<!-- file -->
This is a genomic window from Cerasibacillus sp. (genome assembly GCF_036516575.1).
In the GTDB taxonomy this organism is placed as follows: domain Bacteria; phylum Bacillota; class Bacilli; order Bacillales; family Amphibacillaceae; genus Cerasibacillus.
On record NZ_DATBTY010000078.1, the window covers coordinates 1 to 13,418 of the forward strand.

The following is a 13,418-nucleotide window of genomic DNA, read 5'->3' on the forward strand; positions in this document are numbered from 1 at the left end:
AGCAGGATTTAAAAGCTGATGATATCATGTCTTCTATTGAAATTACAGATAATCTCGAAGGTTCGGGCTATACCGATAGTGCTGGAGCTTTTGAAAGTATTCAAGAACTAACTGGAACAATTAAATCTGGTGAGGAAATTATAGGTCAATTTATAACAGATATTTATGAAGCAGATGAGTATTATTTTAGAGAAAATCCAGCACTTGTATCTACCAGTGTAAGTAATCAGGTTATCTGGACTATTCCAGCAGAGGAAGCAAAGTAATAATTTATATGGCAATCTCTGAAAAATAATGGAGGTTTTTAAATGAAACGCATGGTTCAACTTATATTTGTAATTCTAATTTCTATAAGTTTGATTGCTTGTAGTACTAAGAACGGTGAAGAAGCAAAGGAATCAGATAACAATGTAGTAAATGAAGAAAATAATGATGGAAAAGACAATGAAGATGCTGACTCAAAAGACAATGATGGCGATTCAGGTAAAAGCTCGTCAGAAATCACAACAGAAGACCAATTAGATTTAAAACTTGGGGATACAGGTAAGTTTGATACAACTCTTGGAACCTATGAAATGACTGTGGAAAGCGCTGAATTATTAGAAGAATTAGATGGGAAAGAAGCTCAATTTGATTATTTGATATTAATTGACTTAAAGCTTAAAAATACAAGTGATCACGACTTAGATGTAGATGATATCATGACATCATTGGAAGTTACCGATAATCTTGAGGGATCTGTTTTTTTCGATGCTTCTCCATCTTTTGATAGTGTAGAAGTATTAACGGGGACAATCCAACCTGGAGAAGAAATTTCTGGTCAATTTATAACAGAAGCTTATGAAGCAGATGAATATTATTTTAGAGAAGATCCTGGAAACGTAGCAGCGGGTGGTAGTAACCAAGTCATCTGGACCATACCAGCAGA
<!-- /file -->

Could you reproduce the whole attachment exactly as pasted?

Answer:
This is a genomic window from Cerasibacillus sp. (genome assembly GCF_036516575.1).
In the GTDB taxonomy this organism is placed as follows: domain Bacteria; phylum Bacillota; class Bacilli; order Bacillales; family Amphibacillaceae; genus Cerasibacillus.
On record NZ_DATBTY010000078.1, the window covers coordinates 1 to 13,418 of the forward strand.

The following is a 13,418-nucleotide window of genomic DNA, read 5'->3' on the forward strand; positions in this document are numbered from 1 at the left end:
AGCAGGATTTAAAAGCTGATGATATCATGTCTTCTATTGAAATTACAGATAATCTCGAAGGTTCGGGCTATACCGATAGTGCTGGAGCTTTTGAAAGTATTCAAGAACTAACTGGAACAATTAAATCTGGTGAGGAAATTATAGGTCAATTTATAACAGATATTTATGAAGCAGATGAGTATTATTTTAGAGAAAATCCAGCACTTGTATCTACCAGTGTAAGTAATCAGGTTATCTGGACTATTCCAGCAGAGGAAGCAAAGTAATAATTTATATGGCAATCTCTGAAAAATAATGGAGGTTTTTAAATGAAACGCATGGTTCAACTTATATTTGTAATTCTAATTTCTATAAGTTTGATTGCTTGTAGTACTAAGAACGGTGAAGAAGCAAAGGAATCAGATAACAATGTAGTAAATGAAGAAAATAATGATGGAAAAGACAATGAAGATGCTGACTCAAAAGACAATGATGGCGATTCAGGTAAAAGCTCGTCAGAAATCACAACAGAAGACCAATTAGATTTAAAACTTGGGGATACAGGTAAGTTTGATACAACTCTTGGAACCTATGAAATGACTGTGGAAAGCGCTGAATTATTAGAAGAATTAGATGGGAAAGAAGCTCAATTTGATTATTTGATATTAATTGACTTAAAGCTTAAAAATACAAGTGATCACGACTTAGATGTAGATGATATCATGACATCATTGGAAGTTACCGATAATCTTGAGGGATCTGTTTTTTTCGATGCTTCTCCATCTTTTGATAGTGTAGAAGTATTAACGGGGACAATCCAACCTGGAGAAGAAATTTCTGGTCAATTTATAACAGAAGCTTATGAAGCAGATGAATATTATTTTAGAGAAGATCCTGGAAACGTAGCAGCGGGTGGTAGTAACCAAGTCATCTGGACCATACCAGCAGA